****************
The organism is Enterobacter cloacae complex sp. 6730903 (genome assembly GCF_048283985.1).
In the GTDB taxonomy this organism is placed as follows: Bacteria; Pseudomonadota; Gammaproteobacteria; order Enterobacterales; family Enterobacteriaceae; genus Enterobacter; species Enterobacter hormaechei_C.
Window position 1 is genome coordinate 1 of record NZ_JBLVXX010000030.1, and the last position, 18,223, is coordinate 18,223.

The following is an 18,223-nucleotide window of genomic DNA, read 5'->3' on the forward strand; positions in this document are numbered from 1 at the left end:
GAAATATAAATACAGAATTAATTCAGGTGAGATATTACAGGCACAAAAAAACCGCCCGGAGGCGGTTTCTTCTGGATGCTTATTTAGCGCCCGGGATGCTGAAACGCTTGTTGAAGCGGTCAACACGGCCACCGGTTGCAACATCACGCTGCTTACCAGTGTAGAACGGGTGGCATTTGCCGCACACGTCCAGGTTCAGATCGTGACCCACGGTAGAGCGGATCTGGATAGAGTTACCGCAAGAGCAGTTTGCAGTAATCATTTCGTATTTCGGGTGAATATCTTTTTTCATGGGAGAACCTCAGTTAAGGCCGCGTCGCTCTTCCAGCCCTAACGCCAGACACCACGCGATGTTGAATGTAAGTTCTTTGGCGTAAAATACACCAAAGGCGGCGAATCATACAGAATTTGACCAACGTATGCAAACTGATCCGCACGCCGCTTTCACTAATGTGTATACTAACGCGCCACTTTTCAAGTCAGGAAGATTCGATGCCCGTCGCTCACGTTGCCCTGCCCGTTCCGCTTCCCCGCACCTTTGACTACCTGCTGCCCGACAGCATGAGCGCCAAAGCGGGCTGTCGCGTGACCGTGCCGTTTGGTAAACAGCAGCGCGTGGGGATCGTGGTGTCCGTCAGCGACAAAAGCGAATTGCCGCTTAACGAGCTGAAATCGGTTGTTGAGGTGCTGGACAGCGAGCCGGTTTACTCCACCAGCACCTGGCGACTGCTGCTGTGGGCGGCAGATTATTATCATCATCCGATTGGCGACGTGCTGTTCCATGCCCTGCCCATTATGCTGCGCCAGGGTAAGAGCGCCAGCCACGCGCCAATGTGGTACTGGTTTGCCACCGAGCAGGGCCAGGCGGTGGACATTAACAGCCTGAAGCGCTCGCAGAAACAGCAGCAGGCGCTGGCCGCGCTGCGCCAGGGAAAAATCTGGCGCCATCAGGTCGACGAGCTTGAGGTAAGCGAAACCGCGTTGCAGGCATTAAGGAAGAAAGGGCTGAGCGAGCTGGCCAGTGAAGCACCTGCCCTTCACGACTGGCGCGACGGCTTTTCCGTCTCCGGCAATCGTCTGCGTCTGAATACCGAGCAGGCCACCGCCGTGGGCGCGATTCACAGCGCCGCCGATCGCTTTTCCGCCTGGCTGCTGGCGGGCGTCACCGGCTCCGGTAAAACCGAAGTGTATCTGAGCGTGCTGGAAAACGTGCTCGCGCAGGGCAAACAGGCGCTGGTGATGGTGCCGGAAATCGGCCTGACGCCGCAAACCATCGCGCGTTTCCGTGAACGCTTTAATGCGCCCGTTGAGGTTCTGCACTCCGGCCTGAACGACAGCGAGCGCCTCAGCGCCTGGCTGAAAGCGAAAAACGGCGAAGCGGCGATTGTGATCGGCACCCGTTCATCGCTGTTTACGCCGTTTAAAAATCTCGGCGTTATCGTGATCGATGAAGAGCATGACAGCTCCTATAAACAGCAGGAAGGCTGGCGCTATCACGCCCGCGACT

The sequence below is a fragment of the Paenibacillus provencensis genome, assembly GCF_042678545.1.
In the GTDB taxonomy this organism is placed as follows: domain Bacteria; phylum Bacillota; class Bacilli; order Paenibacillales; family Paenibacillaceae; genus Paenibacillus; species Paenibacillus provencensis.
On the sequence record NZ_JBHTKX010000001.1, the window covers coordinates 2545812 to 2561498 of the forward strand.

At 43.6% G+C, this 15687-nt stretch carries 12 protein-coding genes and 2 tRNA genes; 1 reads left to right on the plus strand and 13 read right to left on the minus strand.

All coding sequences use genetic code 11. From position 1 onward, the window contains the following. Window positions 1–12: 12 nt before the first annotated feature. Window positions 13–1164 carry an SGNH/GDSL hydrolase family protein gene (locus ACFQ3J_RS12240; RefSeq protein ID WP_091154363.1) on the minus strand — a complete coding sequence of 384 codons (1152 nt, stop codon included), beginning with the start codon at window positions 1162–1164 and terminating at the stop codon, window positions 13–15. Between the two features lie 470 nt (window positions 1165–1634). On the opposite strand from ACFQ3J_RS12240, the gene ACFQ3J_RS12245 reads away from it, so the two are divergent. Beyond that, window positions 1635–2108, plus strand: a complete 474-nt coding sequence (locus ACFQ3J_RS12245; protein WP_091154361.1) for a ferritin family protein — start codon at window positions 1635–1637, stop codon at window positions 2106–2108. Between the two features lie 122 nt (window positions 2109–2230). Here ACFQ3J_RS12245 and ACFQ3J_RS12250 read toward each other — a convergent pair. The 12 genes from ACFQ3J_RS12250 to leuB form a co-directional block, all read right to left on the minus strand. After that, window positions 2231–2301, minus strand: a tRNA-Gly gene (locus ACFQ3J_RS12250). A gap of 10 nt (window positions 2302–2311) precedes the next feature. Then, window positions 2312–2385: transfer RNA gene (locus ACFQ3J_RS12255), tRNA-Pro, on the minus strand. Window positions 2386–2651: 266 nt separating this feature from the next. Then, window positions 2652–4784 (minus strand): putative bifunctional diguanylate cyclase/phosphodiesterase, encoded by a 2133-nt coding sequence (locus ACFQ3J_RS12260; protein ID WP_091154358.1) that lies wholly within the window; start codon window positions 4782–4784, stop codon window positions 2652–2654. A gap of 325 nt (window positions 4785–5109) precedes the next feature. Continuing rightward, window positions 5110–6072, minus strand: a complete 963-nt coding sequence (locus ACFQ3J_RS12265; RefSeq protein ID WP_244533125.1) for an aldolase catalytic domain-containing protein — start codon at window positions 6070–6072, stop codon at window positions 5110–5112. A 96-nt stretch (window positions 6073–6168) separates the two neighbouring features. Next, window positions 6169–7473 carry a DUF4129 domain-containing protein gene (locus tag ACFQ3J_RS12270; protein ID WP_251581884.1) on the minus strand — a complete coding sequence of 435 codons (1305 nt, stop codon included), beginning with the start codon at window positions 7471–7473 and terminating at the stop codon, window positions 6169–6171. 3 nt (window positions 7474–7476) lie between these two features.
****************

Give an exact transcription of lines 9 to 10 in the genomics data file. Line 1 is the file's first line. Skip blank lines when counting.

At 43.6% G+C, this 15687-nt stretch carries 12 protein-coding genes and 2 tRNA genes; 1 reads left to right on the plus strand and 13 read right to left on the minus strand.

All coding sequences use genetic code 11. From position 1 onward, the window contains the following. Window positions 1–12: 12 nt before the first annotated feature. Window positions 13–1164 carry an SGNH/GDSL hydrolase family protein gene (locus ACFQ3J_RS12240; RefSeq protein ID WP_091154363.1) on the minus strand — a complete coding sequence of 384 codons (1152 nt, stop codon included), beginning with the start codon at window positions 1162–1164 and terminating at the stop codon, window positions 13–15. Between the two features lie 470 nt (window positions 1165–1634). On the opposite strand from ACFQ3J_RS12240, the gene ACFQ3J_RS12245 reads away from it, so the two are divergent. Beyond that, window positions 1635–2108, plus strand: a complete 474-nt coding sequence (locus ACFQ3J_RS12245; protein WP_091154361.1) for a ferritin family protein — start codon at window positions 1635–1637, stop codon at window positions 2106–2108. Between the two features lie 122 nt (window positions 2109–2230). Here ACFQ3J_RS12245 and ACFQ3J_RS12250 read toward each other — a convergent pair. The 12 genes from ACFQ3J_RS12250 to leuB form a co-directional block, all read right to left on the minus strand. After that, window positions 2231–2301, minus strand: a tRNA-Gly gene (locus ACFQ3J_RS12250). A gap of 10 nt (window positions 2302–2311) precedes the next feature. Then, window positions 2312–2385: transfer RNA gene (locus ACFQ3J_RS12255), tRNA-Pro, on the minus strand. Window positions 2386–2651: 266 nt separating this feature from the next. Then, window positions 2652–4784 (minus strand): putative bifunctional diguanylate cyclase/phosphodiesterase, encoded by a 2133-nt coding sequence (locus ACFQ3J_RS12260; protein ID WP_091154358.1) that lies wholly within the window; start codon window positions 4782–4784, stop codon window positions 2652–2654. A gap of 325 nt (window positions 4785–5109) precedes the next feature. Continuing rightward, window positions 5110–6072, minus strand: a complete 963-nt coding sequence (locus ACFQ3J_RS12265; RefSeq protein ID WP_244533125.1) for an aldolase catalytic domain-containing protein — start codon at window positions 6070–6072, stop codon at window positions 5110–5112. A 96-nt stretch (window positions 6073–6168) separates the two neighbouring features. Next, window positions 6169–7473 carry a DUF4129 domain-containing protein gene (locus tag ACFQ3J_RS12270; protein ID WP_251581884.1) on the minus strand — a complete coding sequence of 435 codons (1305 nt, stop codon included), beginning with the start codon at window positions 7471–7473 and terminating at the stop codon, window positions 6169–6171. 3 nt (window positions 7474–7476) lie between these two features.